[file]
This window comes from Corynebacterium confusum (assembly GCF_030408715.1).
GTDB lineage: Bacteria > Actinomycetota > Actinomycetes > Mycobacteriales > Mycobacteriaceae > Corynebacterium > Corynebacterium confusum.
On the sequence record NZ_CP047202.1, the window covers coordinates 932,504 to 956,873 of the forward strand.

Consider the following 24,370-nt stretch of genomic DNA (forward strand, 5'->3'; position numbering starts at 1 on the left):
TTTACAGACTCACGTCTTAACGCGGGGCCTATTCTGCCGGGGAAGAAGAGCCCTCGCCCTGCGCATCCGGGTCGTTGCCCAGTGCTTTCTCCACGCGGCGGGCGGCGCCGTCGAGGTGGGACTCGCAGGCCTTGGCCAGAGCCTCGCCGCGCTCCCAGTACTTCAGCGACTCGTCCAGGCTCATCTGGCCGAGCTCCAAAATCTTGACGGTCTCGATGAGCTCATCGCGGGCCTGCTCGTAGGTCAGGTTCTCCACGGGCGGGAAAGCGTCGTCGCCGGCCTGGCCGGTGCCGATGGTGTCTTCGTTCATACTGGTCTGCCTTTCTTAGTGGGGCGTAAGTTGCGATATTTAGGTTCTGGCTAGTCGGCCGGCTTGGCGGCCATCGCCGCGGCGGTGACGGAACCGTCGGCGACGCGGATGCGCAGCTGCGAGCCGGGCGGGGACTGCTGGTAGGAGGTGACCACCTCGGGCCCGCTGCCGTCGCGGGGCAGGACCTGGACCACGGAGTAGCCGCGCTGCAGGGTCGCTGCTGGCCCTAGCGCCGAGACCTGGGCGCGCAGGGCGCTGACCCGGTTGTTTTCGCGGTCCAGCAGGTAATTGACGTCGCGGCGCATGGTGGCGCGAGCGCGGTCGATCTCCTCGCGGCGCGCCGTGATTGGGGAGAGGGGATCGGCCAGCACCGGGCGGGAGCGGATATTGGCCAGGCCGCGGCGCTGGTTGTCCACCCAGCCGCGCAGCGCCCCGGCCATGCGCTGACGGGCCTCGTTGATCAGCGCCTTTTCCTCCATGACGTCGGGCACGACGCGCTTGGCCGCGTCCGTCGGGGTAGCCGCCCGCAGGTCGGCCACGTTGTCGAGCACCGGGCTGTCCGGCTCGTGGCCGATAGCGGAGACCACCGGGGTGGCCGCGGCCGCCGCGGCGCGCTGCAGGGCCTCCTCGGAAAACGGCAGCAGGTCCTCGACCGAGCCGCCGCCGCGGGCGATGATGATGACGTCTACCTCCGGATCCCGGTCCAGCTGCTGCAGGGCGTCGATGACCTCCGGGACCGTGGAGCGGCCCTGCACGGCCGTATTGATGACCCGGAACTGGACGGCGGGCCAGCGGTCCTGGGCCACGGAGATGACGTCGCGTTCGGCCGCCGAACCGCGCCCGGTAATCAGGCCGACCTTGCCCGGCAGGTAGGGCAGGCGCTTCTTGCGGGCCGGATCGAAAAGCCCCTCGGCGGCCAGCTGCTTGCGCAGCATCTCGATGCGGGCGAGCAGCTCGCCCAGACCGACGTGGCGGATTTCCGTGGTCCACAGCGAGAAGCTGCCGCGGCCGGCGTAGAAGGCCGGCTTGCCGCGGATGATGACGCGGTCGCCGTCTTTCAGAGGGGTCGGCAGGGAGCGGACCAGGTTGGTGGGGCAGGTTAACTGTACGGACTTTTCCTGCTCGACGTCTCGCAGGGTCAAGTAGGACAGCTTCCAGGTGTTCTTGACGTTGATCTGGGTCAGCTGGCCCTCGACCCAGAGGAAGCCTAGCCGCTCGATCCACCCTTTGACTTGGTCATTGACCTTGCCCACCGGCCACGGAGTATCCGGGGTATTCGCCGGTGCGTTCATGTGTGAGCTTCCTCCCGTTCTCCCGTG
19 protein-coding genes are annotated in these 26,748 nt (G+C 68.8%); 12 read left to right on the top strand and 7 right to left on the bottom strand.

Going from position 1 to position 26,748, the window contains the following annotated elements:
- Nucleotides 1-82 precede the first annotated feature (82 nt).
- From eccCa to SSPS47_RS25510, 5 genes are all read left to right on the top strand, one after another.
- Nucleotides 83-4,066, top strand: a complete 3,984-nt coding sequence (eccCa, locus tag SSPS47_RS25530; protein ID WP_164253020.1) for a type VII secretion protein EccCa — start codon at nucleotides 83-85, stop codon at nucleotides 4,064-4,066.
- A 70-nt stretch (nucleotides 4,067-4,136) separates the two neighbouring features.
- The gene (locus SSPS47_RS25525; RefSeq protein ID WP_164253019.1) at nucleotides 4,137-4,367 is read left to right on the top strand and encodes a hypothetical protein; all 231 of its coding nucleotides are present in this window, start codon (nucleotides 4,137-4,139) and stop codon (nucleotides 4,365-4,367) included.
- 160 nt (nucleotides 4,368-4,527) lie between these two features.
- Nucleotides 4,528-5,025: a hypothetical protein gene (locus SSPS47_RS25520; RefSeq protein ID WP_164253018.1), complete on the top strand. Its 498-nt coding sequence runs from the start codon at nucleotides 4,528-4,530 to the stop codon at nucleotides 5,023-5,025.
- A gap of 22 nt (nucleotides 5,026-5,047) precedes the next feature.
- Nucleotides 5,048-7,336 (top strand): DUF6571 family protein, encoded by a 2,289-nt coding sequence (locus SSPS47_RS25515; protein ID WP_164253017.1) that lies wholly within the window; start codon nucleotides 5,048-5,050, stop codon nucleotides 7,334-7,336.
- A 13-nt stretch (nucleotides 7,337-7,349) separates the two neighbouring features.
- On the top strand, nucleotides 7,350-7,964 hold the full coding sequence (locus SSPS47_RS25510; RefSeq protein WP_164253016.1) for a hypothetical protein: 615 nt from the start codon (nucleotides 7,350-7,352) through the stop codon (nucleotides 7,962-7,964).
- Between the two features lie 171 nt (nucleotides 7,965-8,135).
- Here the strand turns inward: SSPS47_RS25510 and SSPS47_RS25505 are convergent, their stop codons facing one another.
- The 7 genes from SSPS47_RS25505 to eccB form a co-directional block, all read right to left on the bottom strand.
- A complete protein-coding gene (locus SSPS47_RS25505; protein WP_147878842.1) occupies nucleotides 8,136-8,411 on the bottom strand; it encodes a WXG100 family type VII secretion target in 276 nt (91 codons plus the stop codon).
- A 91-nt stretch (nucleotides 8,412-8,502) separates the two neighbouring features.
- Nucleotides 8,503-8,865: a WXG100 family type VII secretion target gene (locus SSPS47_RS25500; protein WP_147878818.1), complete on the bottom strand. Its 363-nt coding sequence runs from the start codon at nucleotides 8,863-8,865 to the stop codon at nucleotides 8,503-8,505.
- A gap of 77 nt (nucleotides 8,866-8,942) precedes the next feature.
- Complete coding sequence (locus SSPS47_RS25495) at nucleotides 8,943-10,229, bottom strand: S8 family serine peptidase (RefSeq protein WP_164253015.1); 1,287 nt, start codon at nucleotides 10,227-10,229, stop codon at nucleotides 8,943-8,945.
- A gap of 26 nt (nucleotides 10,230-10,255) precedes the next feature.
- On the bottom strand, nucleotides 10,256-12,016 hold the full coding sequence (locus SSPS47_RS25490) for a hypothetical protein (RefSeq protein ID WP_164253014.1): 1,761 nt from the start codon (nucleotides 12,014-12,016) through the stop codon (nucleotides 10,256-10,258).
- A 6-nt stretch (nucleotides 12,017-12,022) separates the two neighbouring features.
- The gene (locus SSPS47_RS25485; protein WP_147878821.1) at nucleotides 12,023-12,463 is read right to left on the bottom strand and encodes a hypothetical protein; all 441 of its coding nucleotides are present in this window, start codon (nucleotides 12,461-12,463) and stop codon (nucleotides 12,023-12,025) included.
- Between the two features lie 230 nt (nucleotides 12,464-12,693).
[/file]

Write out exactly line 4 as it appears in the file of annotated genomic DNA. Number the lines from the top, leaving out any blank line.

Consider the following 24,370-nt stretch of genomic DNA (forward strand, 5'->3'; position numbering starts at 1 on the left):